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St. Francis of Assisi: Why He's the Patron of Ecology
Photo story by Jack Wintz, O.F.M.
The saint who composed the Canticle of the Creatures, preached to the birds and prayed in the woods can teach us about caring for creation.
Seated on “Sister Earth,” near San Damiano, a bronze Francis contemplates “Brother Sun” as he looks out over the plain below Assisi toward Little Portion.

PERHAPS THE MOST popular sculptured image of Francis of Assisi is that of the bearded little man standing on a birdbath. This figure is so universal that you can find it as readily in an Episcopalian’s backyard or a Buddhist prayer garden as at a Franciscan retreat center.

To those who complain, “This birdbath art is too lowbrow and sentimental!” I say, “Relax, it’s not always inferior art. Besides, Francis belongs to the popular arts (e.g., key chains, fridge magnets and the like), as well as to the fine arts.”

To set Francis on a birdbath or in a flower garden or to depict him with birds circling his head is simply a popular way of saying, “This man had a special link with all God’s creatures, and it’s just like him to be standing there humbly among them.”

Francis was in awe of the swallow, the cricket and the wolf. “Where the modern cynic sees something ‘buglike’ in everything that exists,” observed the German writer-philosopher Max Scheler, “St. Francis saw even in a bug the sacredness of life.”

Another reason Francis should remain on the birdbath or in the garden is that his being there helps us recognize, as Francis himself did, that the world of God and the world of nature are one. Francis did not build an artificial wall between the natural world and the supernatural, the secular and the sacred.

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For Francis, every creature was sacred. The world in which he lived was not something evil to be rejected but a sacred ladder by which he could ascend to his Creator, as his biographer St. Bonaventure noted more than once.

Francis would say that the birds coming to the birdbath are holy; water is holy. Why shouldn’t Francis be there in the garden where he can be pelted by the rain or sleet, or kissed by “Brother Sun”?

As “Brother Sun” fades in the west, pilgrims in front of St. Clare’s basilica enjoy the rosy sky beyond the towers of St. Mary Major.

The bishops of the United States published a document in 1992 entitled Renewing the Earth. In it the bishops praised St. Francis while reminding their readers: “Safeguarding creation requires us to live responsibly in it, rather than managing creation as though we are outside it.” We should see ourselves, they added, as stewards within creation, not as separated from it. Francis was ahead of his time. He saw himself, like today’s environmentalists, as part of the ecosystem, not as a proud master over and above it.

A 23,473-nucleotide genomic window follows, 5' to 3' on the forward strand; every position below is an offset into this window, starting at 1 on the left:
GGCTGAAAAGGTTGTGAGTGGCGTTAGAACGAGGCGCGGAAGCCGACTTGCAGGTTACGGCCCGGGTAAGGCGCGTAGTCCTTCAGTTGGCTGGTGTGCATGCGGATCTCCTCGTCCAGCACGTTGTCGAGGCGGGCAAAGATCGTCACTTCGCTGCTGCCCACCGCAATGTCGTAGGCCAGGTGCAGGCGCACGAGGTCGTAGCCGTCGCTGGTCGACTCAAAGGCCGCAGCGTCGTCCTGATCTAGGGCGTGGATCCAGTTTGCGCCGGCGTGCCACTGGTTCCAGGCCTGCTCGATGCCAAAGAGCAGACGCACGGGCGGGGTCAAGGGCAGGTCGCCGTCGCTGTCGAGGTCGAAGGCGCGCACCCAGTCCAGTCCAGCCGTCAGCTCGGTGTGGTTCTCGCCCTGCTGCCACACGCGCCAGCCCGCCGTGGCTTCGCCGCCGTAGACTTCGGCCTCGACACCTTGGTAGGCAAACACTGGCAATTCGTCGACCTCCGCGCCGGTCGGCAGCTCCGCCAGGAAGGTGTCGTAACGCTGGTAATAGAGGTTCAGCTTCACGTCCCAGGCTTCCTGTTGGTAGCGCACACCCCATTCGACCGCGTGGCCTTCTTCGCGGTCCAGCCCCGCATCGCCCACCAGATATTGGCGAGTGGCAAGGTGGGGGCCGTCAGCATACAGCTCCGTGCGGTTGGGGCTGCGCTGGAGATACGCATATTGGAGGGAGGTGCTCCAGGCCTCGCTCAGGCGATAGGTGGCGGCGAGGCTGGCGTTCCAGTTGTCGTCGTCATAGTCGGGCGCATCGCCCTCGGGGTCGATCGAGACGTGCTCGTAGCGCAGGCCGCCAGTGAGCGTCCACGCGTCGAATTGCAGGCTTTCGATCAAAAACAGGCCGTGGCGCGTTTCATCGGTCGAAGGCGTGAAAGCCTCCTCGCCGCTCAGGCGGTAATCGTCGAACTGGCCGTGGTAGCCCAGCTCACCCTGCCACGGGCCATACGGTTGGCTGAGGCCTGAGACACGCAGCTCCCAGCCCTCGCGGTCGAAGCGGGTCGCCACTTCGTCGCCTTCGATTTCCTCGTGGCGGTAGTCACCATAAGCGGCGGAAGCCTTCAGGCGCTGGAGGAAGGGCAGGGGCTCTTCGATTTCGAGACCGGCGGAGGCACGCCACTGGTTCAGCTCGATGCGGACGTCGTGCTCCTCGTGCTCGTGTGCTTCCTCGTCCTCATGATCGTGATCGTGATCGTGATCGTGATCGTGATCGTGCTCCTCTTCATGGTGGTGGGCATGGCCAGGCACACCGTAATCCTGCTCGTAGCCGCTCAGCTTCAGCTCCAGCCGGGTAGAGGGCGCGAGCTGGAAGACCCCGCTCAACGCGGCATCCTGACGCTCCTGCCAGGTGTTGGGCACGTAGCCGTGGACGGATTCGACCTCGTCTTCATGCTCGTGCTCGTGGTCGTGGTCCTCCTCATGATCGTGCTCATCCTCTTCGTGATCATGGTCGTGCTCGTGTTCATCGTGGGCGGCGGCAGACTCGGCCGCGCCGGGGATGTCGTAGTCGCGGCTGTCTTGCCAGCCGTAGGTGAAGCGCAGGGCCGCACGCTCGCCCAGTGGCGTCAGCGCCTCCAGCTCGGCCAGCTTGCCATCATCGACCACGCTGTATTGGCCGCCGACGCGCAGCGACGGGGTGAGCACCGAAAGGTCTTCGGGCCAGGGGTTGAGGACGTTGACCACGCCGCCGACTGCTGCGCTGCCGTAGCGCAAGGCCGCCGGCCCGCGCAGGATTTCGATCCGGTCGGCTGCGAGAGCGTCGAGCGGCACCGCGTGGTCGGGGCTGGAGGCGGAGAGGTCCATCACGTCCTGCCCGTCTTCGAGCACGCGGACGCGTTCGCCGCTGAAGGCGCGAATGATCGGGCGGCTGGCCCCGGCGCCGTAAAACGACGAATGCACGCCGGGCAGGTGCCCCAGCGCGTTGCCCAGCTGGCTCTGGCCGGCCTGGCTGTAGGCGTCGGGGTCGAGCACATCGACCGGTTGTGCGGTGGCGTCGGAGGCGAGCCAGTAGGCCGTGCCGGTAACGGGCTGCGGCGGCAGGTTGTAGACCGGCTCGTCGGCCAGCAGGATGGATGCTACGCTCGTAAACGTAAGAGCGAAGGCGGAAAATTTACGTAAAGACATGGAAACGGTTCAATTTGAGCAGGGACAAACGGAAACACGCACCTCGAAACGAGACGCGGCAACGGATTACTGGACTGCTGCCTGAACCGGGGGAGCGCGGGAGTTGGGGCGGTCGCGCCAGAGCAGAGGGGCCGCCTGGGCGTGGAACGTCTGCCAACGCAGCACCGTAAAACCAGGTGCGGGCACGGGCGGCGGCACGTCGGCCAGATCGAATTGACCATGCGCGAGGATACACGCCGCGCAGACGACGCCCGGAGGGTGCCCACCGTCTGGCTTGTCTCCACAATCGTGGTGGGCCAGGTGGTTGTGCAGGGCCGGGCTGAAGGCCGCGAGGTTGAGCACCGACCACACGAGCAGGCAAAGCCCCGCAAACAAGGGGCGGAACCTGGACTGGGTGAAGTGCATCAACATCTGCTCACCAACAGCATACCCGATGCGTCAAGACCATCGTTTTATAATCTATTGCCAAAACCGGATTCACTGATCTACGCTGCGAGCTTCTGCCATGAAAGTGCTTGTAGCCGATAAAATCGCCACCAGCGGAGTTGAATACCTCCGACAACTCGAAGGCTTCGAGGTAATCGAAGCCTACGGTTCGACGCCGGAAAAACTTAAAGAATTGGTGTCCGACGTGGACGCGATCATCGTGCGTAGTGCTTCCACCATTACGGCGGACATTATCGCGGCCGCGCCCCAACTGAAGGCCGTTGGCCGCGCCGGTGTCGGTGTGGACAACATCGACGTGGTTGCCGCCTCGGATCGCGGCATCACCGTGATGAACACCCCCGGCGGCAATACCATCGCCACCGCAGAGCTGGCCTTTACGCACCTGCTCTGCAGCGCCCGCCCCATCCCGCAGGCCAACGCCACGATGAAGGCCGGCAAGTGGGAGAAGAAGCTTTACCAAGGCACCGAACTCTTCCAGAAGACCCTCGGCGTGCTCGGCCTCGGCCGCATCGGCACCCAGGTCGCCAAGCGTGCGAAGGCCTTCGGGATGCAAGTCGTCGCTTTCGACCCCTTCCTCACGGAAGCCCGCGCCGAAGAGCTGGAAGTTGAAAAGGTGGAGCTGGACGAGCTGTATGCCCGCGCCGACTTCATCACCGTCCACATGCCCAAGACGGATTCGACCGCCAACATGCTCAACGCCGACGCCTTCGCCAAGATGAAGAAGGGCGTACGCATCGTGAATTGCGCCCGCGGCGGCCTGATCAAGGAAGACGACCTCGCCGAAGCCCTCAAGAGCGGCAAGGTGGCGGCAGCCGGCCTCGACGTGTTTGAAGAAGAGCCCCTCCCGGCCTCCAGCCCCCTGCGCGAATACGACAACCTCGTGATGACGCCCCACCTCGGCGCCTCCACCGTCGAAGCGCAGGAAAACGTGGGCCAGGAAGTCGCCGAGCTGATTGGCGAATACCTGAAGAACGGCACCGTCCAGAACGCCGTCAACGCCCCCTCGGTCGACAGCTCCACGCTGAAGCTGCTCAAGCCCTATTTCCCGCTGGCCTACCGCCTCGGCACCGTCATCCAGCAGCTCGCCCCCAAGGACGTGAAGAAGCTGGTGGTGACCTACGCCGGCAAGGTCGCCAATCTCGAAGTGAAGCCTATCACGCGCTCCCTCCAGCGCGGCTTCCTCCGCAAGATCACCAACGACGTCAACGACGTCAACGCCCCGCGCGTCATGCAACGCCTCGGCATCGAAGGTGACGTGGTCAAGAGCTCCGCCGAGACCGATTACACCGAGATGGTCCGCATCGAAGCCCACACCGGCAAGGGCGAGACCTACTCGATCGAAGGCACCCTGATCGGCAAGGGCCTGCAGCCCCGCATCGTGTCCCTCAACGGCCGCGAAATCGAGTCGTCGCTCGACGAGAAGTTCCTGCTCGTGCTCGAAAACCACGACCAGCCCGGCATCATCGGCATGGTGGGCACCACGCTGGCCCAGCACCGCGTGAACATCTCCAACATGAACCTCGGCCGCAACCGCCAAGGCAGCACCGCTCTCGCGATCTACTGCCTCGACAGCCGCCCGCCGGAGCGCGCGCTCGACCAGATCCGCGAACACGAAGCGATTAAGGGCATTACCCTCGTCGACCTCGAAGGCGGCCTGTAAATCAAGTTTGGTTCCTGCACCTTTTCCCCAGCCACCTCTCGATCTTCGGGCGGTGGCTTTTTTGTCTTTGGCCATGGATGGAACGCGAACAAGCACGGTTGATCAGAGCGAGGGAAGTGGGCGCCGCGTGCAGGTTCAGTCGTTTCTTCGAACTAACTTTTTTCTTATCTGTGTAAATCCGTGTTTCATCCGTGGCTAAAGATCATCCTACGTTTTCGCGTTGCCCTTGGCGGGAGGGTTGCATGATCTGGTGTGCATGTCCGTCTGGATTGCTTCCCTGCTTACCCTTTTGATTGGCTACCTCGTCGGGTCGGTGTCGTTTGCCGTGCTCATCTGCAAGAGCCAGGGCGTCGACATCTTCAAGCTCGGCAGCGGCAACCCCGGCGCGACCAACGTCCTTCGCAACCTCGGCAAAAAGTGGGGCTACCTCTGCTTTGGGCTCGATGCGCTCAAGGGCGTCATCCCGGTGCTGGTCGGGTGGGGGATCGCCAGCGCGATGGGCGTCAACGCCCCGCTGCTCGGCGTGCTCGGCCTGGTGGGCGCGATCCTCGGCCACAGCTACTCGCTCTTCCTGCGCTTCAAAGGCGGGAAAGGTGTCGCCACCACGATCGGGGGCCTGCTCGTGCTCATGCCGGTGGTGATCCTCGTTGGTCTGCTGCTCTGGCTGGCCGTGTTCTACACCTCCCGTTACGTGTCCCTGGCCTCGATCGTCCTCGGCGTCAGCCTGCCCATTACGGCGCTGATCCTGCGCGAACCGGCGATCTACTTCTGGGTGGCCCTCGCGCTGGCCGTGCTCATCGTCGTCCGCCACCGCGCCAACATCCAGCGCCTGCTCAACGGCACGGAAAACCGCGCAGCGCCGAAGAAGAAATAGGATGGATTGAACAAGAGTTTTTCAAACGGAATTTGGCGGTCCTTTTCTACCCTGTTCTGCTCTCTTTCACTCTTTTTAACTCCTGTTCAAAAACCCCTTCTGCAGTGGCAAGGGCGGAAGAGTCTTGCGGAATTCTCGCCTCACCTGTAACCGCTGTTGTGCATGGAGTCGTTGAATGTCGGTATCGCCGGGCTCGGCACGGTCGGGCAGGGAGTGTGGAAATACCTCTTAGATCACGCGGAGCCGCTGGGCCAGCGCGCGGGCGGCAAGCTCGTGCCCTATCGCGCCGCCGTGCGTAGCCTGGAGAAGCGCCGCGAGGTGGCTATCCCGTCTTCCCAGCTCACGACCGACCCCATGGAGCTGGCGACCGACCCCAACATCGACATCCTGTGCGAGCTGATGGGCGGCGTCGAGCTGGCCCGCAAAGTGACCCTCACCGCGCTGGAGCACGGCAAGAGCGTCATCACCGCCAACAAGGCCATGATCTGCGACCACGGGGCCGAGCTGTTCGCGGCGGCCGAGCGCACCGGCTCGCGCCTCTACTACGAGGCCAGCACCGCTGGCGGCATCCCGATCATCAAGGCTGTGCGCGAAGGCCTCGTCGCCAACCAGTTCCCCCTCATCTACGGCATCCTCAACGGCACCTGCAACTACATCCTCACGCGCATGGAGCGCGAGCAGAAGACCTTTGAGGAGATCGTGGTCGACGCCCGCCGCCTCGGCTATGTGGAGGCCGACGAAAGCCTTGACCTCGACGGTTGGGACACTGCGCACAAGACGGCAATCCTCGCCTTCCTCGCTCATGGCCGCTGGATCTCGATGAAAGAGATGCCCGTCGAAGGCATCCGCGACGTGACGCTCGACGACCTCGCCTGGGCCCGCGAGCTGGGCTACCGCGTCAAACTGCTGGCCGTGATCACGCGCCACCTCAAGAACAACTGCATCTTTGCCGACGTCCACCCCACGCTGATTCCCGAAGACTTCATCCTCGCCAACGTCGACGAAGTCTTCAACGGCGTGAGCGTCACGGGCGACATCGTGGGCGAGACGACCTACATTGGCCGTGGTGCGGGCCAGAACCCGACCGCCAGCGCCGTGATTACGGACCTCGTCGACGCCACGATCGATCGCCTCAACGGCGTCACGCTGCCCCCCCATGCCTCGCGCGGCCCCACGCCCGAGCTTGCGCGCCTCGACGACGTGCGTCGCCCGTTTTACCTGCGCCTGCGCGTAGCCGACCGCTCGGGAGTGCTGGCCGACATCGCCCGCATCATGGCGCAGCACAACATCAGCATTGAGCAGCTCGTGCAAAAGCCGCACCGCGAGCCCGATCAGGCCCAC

St. Francis of Assisi addressed creatures as “sisters” and “brothers,” that is, as equals, not as subjects to be dominated. And that is why the humble figure of St. Francis standing on the birdbath or among the shrubs is so right for our day. He truly saw himself as a simple servant and caretaker of creation—little brother to the birds and the fish and the lowly ivy.

Pope John Paul II proclaimed St. Francis of Assisi the patron of ecology in 1979. The pope cited him for being “an example of genuine and deep respect for the integrity of creation....

“St. Francis,” he added, “invited all creation—animals, plants, natural forces, even Brother Sun and Sister Moon— to give honor and praise to the Lord.”

Two pilgrims from Australia walk along a wooded path near the Carceri, where Francis and the early brothers often prayed in solitary caves hidden deep in the woods.

In his famous Canticle of the Creatures (sometimes known as the Canticle of Brother Sun), St. Francis did this in grand style. (See Canticle below.)

Father Jack took the photos for this story last fall during a three-week Franciscan Study Pilgrimage in and around Assisi.


Jack Wintz, O.F.M., is senior editor of this publication and editor of Catholic Update. He is also author of an Internet column, Friar Jack’s E-spirations, which can be accessed at www.friarjack.org. Father Jack’s most recent book is Anthony of Padua: Saint of the People (St. Anthony Messenger Press, 2005).

Canticle of the Creatures

All praise be yours, My Lord,
through all that you have made.
And first my lord Brother Sun, who brings the day....

How beautiful is he, how radiant in all his splendor!
Of you, Most High, he bears the likeness.

All praise be yours, my Lord, through Sister Moon and Stars;
In the heavens you have made them, bright and precious and fair.

All praise be yours, my Lord, through Brothers Wind and Air....

All praise be yours, my Lord, through Sister Water,
So useful, lowly, precious and pure.

All praise be yours, my Lord, through Brother Fire,
through whom you brighten up the night....

All praise be yours, my Lord, through Sister Earth, our mother,
Who feeds us...and produces various fruits
With colored flowers and herbs....

Praise and bless my Lord, and give him thanks,
And serve him with great humility.

St. Francis of Assisi: Writings and Early Biographies,
edited by Marion A. Habig, ©1973 by Franciscan Herald Press

 

 


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